I've figured out how much you need to spend on a projector for it to be better than the cinema – and it's a lot

JVC DLA-NZ800 projector with a light coming from the lens in a dark room
(Image credit: Future)

For the last week, I've been involved in the testing of JVC's latest high-end home cinema projector, and it taught me an unavoidable truth – if you want a home cinema projector that delivers the full cinema experience, then you need to be willing to shell out some serious cash. 

It's hard to say that without sounding like a total snob, and I recognise that I'm privileged to spend time with a lot of high-end home cinema gear without having to spend a penny of my own money, but it's the truth. The JVC DLA-NZ800 (review coming next week as part of our Home Cinema Week event) cemented this view for me. Watching some of my favourite films on this projector was, in some ways, better than when I watched them in the cinema.

Obvious cinema woes aside – noisy patrons and uncomfortable seats, mainly – the real benefit of using these super premium projectors is that they can deliver a better picture experience than you'll get in many cinemas. I watched two of the biggest releases from the past year on this projector, Dune: Part Two and Oppenheimer, and while the IMAX experience reigns supreme for sheer scale, the picture experience on the JVC is a close contender. 

Most notably, it's the far superior black depths. This is something that I often find myself complaining about on my frequent cinema trips. In most conventional cinemas it's commonplace to see illuminated greyish hues instead of black, or just a dim and illegible picture that lacks defined dark details. Admittedly, the projectors found in most cinema screens are a far cry from the ones we test, and they're designed to serve a different purpose; however, the performance gap is inescapable. 

Dark-coloured suits and the black and white sections of Oppenheimer looked convincingly black with this projector, and were an improvement on when I saw the movie in the cinema. I was convinced I could never watch the film in any other way, due to how good it was in an IMAX, but clearly I was getting ahead of myself; I just needed a very expensive home cinema.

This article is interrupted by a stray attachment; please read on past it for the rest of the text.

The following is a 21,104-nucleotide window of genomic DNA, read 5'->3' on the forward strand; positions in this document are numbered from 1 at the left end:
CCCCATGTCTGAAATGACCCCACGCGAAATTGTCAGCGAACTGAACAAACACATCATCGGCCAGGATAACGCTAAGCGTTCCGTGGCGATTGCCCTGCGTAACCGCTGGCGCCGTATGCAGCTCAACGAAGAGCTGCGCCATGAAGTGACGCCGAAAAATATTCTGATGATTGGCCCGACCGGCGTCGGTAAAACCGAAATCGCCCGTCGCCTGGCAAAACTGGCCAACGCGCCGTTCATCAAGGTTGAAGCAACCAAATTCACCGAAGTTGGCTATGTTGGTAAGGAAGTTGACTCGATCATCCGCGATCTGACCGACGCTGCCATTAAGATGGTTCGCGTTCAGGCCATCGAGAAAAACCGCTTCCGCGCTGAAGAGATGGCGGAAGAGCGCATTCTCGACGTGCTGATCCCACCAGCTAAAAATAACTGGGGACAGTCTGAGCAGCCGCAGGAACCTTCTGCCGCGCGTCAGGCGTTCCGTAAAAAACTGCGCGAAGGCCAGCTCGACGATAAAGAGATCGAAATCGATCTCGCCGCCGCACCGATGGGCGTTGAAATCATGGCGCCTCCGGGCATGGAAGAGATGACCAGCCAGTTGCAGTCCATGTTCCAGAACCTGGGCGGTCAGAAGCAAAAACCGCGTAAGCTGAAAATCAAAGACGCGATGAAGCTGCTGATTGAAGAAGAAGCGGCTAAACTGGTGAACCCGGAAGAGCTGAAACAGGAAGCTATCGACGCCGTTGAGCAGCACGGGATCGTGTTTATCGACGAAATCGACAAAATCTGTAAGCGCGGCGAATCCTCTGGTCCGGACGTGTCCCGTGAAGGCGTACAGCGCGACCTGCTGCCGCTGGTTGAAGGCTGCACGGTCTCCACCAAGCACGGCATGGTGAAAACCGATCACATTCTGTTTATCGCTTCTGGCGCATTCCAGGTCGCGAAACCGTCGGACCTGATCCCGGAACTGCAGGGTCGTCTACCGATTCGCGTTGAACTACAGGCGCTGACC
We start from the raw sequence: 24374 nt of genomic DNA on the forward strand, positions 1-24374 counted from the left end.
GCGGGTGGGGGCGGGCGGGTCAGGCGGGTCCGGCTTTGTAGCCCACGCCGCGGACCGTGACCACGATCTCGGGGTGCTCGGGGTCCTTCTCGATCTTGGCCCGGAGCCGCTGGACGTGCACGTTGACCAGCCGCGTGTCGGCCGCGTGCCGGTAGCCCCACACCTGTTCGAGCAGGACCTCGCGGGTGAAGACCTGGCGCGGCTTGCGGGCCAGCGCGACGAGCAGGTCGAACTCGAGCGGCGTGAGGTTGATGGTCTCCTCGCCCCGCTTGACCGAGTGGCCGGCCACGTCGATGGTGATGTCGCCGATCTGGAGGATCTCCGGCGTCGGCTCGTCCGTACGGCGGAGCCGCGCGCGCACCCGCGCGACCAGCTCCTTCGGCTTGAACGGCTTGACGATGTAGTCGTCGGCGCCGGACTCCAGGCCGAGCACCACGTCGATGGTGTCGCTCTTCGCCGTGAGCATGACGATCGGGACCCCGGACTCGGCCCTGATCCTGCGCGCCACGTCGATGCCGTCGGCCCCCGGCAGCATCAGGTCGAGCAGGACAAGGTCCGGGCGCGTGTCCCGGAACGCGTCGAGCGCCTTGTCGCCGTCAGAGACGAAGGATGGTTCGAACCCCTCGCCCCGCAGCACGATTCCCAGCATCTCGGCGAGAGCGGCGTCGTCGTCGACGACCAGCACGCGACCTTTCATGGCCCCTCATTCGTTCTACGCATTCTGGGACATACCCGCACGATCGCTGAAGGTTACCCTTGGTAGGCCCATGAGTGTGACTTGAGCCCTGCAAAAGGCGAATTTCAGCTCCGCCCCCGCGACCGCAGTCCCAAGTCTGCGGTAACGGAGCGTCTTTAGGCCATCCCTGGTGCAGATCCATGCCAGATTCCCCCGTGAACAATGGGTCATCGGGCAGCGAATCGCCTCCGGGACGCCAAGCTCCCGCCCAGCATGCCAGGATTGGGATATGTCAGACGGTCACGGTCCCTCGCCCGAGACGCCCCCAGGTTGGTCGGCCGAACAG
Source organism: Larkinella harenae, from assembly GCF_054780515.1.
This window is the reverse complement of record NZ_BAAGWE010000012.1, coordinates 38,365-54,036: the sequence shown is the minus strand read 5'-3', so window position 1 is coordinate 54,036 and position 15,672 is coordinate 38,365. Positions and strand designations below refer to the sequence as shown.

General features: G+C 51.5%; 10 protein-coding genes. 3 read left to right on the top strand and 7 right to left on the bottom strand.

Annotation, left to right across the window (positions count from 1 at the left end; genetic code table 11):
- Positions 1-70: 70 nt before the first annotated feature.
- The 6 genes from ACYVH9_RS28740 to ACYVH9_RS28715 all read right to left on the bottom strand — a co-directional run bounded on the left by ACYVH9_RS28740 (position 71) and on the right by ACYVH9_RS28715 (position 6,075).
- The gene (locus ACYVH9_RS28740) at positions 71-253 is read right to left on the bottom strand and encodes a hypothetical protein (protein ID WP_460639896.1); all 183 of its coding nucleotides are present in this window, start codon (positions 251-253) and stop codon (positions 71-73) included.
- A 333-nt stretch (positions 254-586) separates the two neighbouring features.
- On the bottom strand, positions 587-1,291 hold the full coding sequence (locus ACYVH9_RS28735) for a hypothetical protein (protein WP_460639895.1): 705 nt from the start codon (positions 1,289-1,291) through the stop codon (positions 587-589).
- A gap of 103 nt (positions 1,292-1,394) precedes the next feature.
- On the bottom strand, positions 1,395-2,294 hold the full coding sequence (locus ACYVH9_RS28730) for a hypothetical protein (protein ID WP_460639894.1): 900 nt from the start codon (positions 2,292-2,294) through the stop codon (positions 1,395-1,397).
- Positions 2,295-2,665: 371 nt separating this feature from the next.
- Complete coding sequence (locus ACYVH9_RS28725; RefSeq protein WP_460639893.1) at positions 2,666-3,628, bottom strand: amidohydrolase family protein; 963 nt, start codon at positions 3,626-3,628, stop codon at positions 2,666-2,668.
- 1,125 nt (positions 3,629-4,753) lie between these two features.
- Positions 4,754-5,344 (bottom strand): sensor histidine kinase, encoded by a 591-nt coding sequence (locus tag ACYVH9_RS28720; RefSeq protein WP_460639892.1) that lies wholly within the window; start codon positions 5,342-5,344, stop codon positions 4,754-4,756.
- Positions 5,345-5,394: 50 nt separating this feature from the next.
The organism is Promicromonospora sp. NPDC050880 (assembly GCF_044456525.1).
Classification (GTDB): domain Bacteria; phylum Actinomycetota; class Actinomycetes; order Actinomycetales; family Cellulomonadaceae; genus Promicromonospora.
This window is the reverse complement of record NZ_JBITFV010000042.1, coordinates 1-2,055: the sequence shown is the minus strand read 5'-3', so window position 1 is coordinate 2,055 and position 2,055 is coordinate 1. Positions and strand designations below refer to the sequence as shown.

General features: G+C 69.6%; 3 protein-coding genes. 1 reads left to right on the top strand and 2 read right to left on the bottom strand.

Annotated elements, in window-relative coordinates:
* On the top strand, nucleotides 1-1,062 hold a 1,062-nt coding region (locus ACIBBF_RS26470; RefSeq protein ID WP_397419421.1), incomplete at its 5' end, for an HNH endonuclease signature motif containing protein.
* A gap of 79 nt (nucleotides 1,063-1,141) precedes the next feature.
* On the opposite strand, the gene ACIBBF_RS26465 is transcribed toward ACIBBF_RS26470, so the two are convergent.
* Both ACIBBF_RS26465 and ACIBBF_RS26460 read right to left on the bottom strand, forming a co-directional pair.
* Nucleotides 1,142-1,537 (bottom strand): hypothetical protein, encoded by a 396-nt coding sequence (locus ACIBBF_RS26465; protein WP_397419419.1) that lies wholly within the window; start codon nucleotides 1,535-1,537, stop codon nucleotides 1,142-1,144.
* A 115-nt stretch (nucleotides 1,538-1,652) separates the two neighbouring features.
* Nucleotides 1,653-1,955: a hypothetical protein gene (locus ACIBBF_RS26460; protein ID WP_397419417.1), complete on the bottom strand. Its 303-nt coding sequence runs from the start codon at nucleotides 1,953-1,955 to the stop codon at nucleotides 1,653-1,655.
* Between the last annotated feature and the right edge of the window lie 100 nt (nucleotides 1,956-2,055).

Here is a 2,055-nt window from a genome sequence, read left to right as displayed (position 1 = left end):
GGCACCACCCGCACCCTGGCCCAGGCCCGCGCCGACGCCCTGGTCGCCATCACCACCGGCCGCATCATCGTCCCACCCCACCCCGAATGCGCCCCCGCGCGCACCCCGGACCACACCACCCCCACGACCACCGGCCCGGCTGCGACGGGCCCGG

The contrast on display with this projector is what's responsible here, as the bright and dark parts of the image are delivered with precision and impact. This ensures that black depths and dark details are carefully crafted, as well as adding bucket loads of subtle three-dimensional solidity to the image, making me feel like I could reach out and touch whatever is on screen. 

Better yet is the level of detail on display. This JVC is capable of 8K via the new eShift X system and, for once, I'm not complaining about 8K. It's an ingenious system that digs out finer details in everything from the Fremen's stillsuits to the granular textures in the sand dunes of Arrakis in Dune: Part Two. There is a clear difference in picture performance, which we'll dig further into in our full review, so I won't spoil the results in full, but the bottom line is that I'm convinced it's a definite improvement over the picture quality found in the majority of cinemas, albeit in a much smaller size.